Take your time

Don’t feel like you need to do it all at once, and cut everything out overnight. If that works for you, then absolutely steam ahead! But if you need a little bit more time, even starting with just one vegan day a week is fantastic. It can be really overwhelming to change a lot all at once, so many people will start by cutting out meat first, then moo-ving onto dairy and eggs at a later date.

If you don’t want to fully commit straight away, why not start with a 30 day challenge (like Veganuary) and see how you feel after a month.

The same goes for your clothing and cosmetics too. Rather than being wasteful and throwing away all your current non-vegan or non-cruelty-free stuff, just use it all up and then replace it with something that aligns with your new beliefs. If you’re uncomfortable wearing them, then you could always donate your unwanted leather or wool to charity shops. Cleansing your wardrobe and doing your bit for a cause you care about… win-win!

So, don’t rush, take it one day at a time, and don’t beat yourself up. Just do what you can, as anything you can contribute makes such a difference.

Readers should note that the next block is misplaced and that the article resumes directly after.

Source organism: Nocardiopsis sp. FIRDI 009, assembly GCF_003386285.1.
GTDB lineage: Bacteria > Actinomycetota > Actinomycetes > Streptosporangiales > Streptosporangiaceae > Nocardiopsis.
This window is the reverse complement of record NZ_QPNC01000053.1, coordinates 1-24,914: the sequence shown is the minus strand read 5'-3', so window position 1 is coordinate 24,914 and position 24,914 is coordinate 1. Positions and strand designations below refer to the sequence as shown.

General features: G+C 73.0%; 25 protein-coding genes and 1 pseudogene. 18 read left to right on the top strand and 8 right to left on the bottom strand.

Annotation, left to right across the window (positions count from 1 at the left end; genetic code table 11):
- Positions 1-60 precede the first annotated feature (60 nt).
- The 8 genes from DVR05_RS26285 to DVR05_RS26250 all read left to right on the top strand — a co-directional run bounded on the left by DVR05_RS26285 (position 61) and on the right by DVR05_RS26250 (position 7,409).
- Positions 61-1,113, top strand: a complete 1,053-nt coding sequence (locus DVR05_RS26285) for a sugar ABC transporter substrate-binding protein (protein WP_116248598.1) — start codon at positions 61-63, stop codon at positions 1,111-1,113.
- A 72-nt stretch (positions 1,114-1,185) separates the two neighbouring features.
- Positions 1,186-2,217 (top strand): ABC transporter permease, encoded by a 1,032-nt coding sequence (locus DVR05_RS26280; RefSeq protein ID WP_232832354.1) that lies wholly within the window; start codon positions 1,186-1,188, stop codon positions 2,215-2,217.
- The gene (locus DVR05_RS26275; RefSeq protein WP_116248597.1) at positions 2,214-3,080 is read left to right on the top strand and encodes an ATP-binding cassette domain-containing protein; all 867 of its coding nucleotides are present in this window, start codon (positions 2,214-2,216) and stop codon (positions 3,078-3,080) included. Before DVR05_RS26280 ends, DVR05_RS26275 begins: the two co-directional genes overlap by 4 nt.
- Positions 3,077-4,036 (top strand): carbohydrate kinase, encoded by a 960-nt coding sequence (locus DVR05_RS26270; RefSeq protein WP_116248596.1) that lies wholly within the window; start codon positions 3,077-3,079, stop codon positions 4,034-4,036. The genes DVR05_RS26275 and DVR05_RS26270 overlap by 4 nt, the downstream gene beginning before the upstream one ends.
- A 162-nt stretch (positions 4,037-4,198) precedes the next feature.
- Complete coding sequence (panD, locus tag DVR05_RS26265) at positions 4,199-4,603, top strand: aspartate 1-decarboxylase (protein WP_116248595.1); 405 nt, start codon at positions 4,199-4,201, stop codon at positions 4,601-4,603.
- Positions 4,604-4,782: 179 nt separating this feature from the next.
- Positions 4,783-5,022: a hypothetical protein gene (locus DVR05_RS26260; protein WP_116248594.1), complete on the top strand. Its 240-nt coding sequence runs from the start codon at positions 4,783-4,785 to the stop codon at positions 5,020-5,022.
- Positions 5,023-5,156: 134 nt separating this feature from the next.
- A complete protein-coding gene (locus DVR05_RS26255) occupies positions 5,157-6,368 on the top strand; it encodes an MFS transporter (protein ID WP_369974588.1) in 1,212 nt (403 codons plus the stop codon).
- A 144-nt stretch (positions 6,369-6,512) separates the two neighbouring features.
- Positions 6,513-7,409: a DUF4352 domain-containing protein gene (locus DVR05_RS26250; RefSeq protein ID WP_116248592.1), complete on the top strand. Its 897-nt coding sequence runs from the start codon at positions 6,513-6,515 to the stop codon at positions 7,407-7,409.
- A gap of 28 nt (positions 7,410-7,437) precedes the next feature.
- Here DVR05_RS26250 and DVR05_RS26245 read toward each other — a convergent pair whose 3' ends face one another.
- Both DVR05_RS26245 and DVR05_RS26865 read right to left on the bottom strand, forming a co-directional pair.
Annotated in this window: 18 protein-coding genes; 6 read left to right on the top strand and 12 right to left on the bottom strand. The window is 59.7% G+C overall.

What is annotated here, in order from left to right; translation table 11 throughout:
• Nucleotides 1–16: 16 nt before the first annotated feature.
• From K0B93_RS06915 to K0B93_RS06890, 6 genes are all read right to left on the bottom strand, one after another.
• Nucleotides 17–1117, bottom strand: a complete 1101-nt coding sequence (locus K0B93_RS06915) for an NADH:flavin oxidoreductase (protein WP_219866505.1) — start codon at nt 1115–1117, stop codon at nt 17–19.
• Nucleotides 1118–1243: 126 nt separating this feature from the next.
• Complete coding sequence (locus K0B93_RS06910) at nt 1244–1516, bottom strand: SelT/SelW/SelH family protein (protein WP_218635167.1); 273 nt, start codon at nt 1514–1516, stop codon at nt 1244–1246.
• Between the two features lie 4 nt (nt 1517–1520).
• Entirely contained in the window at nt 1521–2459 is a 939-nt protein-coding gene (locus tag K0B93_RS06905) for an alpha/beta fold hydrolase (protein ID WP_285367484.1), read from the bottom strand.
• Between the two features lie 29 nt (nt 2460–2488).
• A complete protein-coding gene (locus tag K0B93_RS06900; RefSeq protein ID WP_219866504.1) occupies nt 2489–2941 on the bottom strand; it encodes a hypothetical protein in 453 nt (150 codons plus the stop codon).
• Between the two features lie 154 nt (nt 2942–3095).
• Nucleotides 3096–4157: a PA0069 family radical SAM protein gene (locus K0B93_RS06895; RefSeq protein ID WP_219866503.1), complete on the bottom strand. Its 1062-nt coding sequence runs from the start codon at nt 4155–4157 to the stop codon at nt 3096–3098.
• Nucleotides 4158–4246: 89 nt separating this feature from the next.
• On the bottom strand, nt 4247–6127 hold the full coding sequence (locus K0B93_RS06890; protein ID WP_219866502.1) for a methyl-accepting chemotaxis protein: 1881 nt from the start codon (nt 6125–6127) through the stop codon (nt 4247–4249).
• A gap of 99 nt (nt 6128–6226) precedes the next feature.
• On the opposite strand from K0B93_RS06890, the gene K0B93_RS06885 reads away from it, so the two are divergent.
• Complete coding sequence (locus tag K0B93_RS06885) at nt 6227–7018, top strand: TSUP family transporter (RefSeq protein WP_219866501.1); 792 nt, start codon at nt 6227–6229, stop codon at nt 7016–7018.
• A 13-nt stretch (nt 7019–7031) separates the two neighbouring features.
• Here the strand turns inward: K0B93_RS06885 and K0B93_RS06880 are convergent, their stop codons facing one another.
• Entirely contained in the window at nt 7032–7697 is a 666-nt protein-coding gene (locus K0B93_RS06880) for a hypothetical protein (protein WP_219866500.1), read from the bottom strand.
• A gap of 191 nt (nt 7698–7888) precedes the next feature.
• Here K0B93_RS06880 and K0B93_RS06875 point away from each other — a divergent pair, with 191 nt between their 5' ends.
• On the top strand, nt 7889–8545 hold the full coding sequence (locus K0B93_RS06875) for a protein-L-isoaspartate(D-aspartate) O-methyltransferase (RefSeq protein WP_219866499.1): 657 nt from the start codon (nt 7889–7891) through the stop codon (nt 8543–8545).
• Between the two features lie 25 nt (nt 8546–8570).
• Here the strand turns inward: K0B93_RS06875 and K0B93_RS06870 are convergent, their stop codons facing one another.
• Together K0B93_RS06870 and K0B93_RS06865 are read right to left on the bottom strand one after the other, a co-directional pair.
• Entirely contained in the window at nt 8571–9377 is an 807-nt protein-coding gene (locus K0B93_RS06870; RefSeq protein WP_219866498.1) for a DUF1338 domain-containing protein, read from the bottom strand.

Veganise the foods you already love

If you’re brand new to vegan food, then you may be under the impression that we eat salad and not much else. A few years ago, you may have been right, but here in 2020 we can have everything a non-vegan can have. Burgers, mac & cheese, pizza, even steak… you name it, there’s a vegan alternative!

I think one of the main reasons people don’t want to try veganism is that they are worried they’ll miss too many foods. So why not bring those foods along on your journey? Just replace the meat and dairy with something plant-based. Some good examples to try would be lentil bolognese rather than beef, or a chickpea curry instead of chicken. I’m sure you’ll find they taste just as good (if not better)!

[pic source]

Read the labels

If reading labels on food products was an Olympic sport, I’m fairly sure the medal winners would all be vegan!

We’re pretty lucky these days, as many food products have that little “suitable for vegans” stamp on the packaging. If you see that, then get it straight in your basket! Another tip for you – even if it only says “suitable for vegetarians”, it may be okay for you to eat, you’ll just have to check the allergens in the ingredient section for dairy or egg products. It seems some brands just haven’t started using the word “vegan” yet.